The new kid on the block is Caesar Guerini, formed in 2003 by top American shot Wes Lang with two Italian partners, Georgio and Antonio Guerini. Since then, Caesar Guerini has become a force in over/under shotguns here in the U.S. Lang, an excellent sporting clays shot, through years of experience in the U.S. shotgun trade understands what American shooters want and need.
Unlike other Italian companies who told us, “Here’s how we make it: Try it you’ll (learn to) like it,” Lang began building quality guns to American likes and physiques. Since his start in 2003, he has branched out into the clay target sports, but his library of hunting guns is extensive and excellent. Newest is the Ellipse EVO ($6,000). I had the chance to shoot one during dove season last year. It was light, but not whippy or unbalanced as some light shotguns can be, and filled my limit quicker than usual.
Another fine Italian gunmaker is Famars whose Excalibur Sideplate is worth a look. Made in the typical Italian boxlock style it has nicely engraved sideplates that look like a sidelock but are only there for added space for noted engraver Aldo Rissini to display his art.
Germany’s Krieghoff is well known in clay circles, but recently they have added a side-by-side and a lighter over/under called the Parcours that is intended for FITASC competition, but there’s little reason you couldn’t pop some doves here or in Argentina with it. Slimmed to eight pounds, the chokes are fixed at modified and improved modified, but there’s no reason Briley Manufacturing can’t install a set of screw-in chokes to make this gun more versatile.
Heading to scenic Bavaria, we come to the home of the Blaser F3. Made to very tight and consistent specifications, a single action will accommodate all gauge barrels from 12 to .410. Far from the ideal, where each gauge is mated to frames sized especially for that gauge, the advantages are obvious for the traveling hunter. Take the 12 for ducks and geese and perhaps a set of 28 barrels for quail or perdiz.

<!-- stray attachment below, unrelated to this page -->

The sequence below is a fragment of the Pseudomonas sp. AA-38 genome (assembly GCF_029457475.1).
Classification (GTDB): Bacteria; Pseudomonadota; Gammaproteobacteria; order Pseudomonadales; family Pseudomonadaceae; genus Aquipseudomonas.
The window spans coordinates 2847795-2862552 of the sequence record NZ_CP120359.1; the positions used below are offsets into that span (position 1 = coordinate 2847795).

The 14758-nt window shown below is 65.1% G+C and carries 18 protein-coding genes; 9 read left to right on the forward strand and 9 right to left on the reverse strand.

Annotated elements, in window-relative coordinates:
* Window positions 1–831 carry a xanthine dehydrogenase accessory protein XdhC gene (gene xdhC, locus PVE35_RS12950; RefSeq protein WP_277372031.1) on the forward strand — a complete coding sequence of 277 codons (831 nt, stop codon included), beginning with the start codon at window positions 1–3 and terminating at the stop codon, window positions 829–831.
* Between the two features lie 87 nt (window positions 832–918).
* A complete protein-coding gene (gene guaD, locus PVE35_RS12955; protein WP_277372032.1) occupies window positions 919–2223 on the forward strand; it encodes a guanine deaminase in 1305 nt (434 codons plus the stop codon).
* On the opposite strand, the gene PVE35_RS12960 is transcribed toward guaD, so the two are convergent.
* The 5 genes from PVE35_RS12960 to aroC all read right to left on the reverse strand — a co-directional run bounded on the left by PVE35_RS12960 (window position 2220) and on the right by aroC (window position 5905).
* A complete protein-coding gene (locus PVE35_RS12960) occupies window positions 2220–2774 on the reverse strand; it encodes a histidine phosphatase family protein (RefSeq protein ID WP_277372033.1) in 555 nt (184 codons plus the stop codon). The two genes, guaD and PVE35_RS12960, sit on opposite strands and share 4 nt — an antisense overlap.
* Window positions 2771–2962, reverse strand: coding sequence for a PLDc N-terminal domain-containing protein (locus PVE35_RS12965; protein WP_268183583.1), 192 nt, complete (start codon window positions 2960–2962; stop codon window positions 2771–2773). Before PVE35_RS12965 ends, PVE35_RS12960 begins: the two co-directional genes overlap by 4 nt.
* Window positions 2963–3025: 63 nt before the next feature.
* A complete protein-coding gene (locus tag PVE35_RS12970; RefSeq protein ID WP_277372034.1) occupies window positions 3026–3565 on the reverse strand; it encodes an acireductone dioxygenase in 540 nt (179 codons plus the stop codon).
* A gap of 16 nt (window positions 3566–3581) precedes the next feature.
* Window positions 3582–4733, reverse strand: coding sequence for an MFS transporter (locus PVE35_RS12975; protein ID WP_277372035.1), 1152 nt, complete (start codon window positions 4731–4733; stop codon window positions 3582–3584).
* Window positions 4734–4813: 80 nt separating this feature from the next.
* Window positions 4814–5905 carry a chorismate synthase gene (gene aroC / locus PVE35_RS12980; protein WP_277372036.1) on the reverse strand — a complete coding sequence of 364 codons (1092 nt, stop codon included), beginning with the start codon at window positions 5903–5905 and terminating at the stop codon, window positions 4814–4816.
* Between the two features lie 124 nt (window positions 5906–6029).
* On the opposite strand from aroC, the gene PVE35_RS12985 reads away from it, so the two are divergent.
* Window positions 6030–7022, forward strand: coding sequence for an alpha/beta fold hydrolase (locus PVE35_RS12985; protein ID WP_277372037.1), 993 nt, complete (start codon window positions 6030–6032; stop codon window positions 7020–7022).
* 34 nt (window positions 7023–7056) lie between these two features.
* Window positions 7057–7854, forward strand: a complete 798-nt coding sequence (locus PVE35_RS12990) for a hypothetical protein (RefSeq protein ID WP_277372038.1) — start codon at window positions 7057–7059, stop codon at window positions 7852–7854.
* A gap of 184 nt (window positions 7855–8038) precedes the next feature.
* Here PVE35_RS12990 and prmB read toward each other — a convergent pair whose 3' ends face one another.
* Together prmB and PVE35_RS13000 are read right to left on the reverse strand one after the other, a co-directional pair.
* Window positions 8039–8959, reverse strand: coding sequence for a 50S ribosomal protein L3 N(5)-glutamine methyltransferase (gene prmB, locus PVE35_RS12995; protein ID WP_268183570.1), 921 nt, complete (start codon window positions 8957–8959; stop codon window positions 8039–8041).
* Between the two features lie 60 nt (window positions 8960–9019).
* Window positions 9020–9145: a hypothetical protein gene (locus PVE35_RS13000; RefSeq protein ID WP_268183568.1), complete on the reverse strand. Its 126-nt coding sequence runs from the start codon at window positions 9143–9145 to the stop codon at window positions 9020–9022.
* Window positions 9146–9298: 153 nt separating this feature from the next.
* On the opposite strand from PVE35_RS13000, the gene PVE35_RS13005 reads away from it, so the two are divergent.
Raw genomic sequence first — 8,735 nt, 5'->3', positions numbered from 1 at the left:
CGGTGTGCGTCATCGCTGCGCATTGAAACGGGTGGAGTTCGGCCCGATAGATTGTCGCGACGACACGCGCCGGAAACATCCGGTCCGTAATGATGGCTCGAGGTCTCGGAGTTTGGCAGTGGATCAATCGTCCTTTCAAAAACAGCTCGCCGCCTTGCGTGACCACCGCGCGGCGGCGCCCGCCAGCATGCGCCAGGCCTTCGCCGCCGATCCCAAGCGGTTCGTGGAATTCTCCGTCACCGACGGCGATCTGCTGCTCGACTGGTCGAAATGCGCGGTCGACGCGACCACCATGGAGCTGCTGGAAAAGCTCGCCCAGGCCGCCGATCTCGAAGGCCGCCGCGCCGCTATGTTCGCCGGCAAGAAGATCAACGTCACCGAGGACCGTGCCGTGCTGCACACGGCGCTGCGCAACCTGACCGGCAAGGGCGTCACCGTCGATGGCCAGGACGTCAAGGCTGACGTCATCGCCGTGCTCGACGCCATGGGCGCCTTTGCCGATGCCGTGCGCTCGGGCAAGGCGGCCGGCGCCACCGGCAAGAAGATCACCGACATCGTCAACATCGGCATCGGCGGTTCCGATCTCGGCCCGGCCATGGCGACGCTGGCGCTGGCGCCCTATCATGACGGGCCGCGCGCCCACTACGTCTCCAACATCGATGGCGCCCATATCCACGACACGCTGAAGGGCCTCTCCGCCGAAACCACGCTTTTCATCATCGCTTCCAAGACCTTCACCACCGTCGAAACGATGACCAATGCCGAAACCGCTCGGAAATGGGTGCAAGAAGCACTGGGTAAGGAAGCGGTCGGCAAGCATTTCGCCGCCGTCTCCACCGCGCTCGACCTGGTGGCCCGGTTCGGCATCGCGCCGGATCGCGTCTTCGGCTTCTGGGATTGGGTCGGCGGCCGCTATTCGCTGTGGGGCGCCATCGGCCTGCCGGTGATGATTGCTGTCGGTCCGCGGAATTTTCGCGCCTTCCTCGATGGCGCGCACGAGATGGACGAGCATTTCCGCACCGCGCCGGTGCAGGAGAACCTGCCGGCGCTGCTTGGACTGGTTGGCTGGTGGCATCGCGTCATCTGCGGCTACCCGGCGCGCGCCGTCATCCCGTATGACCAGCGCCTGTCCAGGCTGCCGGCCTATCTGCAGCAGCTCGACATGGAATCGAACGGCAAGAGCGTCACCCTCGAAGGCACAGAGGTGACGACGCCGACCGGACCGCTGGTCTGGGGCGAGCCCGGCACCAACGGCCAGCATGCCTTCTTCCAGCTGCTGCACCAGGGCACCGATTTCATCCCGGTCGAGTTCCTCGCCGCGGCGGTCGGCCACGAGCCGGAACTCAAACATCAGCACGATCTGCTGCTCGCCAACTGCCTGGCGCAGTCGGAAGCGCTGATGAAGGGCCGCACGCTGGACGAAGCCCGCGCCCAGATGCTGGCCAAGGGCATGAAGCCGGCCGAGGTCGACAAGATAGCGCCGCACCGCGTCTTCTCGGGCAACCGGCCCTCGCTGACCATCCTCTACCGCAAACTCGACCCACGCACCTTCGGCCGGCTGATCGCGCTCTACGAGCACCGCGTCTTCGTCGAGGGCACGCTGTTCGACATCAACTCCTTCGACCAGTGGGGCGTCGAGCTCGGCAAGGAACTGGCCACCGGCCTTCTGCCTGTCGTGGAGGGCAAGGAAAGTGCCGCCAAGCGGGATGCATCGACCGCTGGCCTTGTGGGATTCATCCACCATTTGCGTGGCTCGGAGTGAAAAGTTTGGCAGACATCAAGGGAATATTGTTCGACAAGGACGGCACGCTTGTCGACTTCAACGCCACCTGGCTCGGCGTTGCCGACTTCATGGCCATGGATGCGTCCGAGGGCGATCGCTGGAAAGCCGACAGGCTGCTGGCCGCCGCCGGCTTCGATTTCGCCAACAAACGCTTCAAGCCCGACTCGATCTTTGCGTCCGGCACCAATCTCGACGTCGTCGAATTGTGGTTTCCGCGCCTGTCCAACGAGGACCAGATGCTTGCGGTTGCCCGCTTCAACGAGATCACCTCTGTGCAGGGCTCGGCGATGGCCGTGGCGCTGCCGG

The Blaser action uses rifle-style strikers that provide very fast lock time, and trouble-free operation. I returned my F3 for service following two trips to Argentina and one to Uruguay, plus thousands of clays stateside, and other than some rust deep in the action, no major parts needed replacement. With barrel choices from 28 to 32 inches, there are numerous stocks to fit anyone, and everything is interchangeable from gorgeous engraved receivers to standard plain Jane’s like mine.
Belgium & France
Paul Buchet in the French gun-making town of St. Etienne makes the interesting sliding-breech Darne side-by-side. At the rear of the breech is a double-eared lever that when lifted and pushed toward the muzzle pulls the breech rearward and the extracted shells roll off with a twist of the wrist.
Of course Liege, Belgium is the home of Fabrique Nationale, who have for over a century manufactured Browning shotguns. It’s an interesting fact that Browning and Winchester Repeating Arms are now owned by the Walloon Business Region of Belgium, and high-grade Browning over/unders still hail from the factory at Herstal.
Looking on the used side-by-side market, we occasionally see used Browning sidelock BSS’s for sale. Built on a modernized sidelock, and although in production from 1983 through 1988, not many were produced by Miroku, Browning’s Japanese partner. They’re inexpensive and a nice handling shotgun…if you can find one with 28-inch barrels.
Spain used to be a major force in fine shotguns. The economy has not been kind to the nation, but we can still find great guns. Most familiar is the Aguirre y Aranzabal or AyA. Founded in 1917, they continue to make fine shotguns. In the 1980s, the Spanish government consolidated the shotgun industry into something they called DIARM, which considering the fiery Basque and Spanish temperaments failed within a few years. AyA was one of the survivors, and they continue to make excellent guns just as they always have for the past 96 years.
The “Purdey of Spain” is Pedro Arrizabalaga, who make only best-quality bespoken shotguns. They run less than half the price a similar British Best, and delivery is 12 to 18 months. Just as in England, buyers are fitted and the gun they receive is made exclusively for them. Like AyA, Arrieta, Armas Garbi and Armas Grulla are other survivors who continue to make fine quality shotguns, mainly side-by-sides, at very attractive prices when compared to other top-of-the-line guns.
Of interest is the old and hopefully dead rumor that Spanish shotguns are made of “soft” steel and will not hold up to heavy use. I only need to point to my late friend and colleague Michael McIntosh, who put well over 100,000 rounds through his 12-gauge AyA No. 2 without a hiccup. Yes, some of the low-grade boxlocks produced by second-string Spanish companies—none of the above—were tomato stakes, but a top Spanish gun can stand tall among the competition.
If you decide to take the plunge, order your fine shotgun through an established agent here in the U.S. With the exception of England and the U.S., the remainder of the gun-making world is on the metric system, and a fumbled conversion can mean expensive corrections when you find your new shotgun shoots off toward Finnegan’s Tavern.
And don’t forget, use your new gun and enjoy it! Holland & Holland tells of the late Larry Hagman—the evil J.R. Ewing on the TV show Dallas—picking up his new H&H with elaborate engraving and gold inlays on a rainy London morning, then asking, “Can we go duck hunting?” That’s how it ought to be.